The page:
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Apocalyptic ageing app launched at festival

Apocalyptic ageing app launched at festival - 12 September 2013. Newcastle University
News from: Newcastle University

A team of researchers from Newcastle University has developed a game app with BBSRC funding which teaches players about the challenges facing an ageing population.

Video

  Apocalypse Lab

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"Apocalypse Lab" was developed by business development manager Jo Ennis, PhD student James Wordsworth and research assistant Mohammad Yadegarfar who work at the university's Institute for Ageing and Health.

Using funding won via BBSRC's Excellence with Impact (EWI) competition the team worked with games company XTC Arts to produce Apocalypse Lab.

The object of the game, which is aimed at players aged 8+, is to save the human race from extinction by investing in ageing research. This research is then sold to other countries in order to increase the life expectancy and the general health of the global population.

Along the way gamers learn about the real scientific studies on ageing and the factors associated with healthy life expectancy. They must also fight against the renegade 'Iron Wrinkles' an organisation that tries to prevent you succeeding in your mission.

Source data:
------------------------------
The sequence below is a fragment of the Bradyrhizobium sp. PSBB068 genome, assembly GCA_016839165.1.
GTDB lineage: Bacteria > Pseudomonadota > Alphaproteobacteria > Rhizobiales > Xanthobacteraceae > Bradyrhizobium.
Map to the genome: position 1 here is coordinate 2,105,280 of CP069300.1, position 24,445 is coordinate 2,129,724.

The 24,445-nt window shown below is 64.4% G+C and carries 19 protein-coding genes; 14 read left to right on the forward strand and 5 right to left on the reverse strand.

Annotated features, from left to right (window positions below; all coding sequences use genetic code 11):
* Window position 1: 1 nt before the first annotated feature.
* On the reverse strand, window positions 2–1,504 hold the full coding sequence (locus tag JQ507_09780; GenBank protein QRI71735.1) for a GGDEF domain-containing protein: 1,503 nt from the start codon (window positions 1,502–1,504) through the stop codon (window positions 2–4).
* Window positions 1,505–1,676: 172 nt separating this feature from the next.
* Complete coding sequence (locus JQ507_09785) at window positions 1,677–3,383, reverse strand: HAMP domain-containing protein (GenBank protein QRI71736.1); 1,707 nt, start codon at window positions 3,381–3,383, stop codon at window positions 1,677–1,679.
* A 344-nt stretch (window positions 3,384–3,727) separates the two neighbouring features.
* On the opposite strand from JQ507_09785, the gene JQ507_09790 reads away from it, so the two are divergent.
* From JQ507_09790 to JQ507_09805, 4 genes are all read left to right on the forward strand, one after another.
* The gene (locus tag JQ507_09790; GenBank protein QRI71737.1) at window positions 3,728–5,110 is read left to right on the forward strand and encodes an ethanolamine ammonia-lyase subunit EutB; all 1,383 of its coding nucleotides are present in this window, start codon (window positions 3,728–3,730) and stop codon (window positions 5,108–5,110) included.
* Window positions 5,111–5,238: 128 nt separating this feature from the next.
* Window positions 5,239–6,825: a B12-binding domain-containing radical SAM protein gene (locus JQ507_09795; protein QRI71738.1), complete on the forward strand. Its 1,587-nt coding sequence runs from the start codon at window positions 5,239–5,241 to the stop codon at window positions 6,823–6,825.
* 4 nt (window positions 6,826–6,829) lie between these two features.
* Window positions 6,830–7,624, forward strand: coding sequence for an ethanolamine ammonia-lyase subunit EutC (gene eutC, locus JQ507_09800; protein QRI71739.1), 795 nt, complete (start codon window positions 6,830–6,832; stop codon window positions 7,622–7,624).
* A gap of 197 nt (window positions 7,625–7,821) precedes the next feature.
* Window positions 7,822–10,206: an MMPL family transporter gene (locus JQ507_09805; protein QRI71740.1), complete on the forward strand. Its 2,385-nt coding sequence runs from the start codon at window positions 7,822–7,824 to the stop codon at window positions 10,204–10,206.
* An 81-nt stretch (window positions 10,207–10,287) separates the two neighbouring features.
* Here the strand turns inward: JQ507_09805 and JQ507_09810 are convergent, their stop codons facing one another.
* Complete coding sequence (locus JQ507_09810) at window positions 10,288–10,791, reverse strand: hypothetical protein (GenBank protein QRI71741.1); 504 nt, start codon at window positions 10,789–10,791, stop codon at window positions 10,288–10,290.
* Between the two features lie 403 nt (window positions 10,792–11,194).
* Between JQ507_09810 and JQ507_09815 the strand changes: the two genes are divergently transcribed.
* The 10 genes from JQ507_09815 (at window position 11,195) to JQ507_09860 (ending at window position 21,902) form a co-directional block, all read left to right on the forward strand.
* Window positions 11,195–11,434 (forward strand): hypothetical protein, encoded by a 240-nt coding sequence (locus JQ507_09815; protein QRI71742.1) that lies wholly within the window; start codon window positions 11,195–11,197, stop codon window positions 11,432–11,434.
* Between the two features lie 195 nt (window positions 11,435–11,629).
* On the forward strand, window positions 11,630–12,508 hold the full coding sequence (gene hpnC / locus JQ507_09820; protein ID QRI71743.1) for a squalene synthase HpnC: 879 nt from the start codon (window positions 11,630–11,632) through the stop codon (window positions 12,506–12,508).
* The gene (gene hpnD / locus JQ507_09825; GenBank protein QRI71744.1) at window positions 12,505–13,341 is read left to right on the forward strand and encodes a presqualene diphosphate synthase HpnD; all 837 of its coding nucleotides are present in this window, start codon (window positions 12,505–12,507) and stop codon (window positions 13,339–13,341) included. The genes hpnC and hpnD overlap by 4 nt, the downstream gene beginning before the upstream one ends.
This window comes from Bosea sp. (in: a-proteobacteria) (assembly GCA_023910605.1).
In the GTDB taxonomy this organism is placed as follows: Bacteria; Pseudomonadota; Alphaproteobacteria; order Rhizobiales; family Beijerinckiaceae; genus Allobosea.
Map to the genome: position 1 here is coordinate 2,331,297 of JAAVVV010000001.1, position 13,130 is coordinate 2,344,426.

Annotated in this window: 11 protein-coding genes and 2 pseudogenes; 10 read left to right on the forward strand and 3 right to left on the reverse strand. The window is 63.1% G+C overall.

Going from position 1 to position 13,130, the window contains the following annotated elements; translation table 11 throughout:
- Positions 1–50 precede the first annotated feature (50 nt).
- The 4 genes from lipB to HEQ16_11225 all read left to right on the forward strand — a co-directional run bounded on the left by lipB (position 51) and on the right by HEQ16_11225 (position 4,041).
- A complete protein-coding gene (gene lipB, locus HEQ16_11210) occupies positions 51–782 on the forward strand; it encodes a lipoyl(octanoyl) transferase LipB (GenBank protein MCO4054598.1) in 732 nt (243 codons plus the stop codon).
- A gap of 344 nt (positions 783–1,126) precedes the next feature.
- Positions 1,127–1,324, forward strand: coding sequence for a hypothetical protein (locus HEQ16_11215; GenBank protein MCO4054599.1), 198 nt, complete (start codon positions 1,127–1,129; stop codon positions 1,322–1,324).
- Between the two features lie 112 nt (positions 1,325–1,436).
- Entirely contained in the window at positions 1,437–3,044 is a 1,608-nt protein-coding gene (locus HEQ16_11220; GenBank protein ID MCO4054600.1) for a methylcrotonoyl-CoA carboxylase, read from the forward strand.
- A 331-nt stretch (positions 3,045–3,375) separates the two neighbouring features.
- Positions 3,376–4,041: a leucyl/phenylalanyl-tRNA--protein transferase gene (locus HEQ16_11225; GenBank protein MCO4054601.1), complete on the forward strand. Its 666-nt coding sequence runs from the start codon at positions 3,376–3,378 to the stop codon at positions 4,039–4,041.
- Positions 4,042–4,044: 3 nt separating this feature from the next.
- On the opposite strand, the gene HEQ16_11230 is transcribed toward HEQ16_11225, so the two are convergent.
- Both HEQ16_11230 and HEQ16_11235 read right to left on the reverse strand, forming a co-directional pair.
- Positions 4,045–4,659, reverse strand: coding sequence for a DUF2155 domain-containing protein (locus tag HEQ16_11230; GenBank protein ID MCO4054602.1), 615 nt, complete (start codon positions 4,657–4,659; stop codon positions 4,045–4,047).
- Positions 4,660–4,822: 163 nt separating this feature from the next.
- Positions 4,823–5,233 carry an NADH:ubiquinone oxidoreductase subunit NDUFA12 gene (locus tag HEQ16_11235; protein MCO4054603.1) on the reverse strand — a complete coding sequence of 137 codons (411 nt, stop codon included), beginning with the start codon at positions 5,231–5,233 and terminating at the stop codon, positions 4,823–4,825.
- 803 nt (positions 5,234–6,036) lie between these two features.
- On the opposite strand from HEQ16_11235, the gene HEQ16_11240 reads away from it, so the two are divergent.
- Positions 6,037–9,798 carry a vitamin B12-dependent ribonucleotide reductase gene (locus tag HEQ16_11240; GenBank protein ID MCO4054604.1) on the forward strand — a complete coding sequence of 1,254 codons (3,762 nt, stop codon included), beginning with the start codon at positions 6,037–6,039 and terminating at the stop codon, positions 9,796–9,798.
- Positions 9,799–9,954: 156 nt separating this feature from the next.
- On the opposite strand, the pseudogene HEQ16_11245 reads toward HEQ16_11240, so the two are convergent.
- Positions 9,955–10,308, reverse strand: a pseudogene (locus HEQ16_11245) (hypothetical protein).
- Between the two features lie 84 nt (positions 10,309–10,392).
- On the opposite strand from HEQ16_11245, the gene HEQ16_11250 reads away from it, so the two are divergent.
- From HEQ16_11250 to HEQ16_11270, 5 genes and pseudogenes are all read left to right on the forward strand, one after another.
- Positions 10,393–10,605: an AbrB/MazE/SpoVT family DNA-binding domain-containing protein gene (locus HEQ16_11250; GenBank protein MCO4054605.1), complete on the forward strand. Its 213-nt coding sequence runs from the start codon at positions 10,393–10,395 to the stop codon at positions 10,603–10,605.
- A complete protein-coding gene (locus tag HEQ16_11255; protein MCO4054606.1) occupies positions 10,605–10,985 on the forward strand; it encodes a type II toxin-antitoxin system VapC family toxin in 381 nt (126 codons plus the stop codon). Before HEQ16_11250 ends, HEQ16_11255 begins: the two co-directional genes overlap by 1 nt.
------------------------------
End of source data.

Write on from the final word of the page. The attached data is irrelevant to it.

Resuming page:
The app was unveiled at the British Science Festival in Newcastle this week, and is available to download free from iTunes.

Jo Ennis said: "Aside from our own experiences of playing computer games, developing a game app was completely new to the project team.

"It was a creative journey for all of us as we started out with so many ideas and through a process of negotiation these evolved into the finished product.

"In the end we went for a mobile app which included environmental factors associated with an ageing population as we felt this would have broader appeal and would make the game more accessible to non-scientists.

"The main challenge during this process was actually deciding how much of the research content to include and also ensuring that this would be accessible to non-scientists. Following feedback from volunteers we streamlined some of these features, making it more player-friendly."

ENDS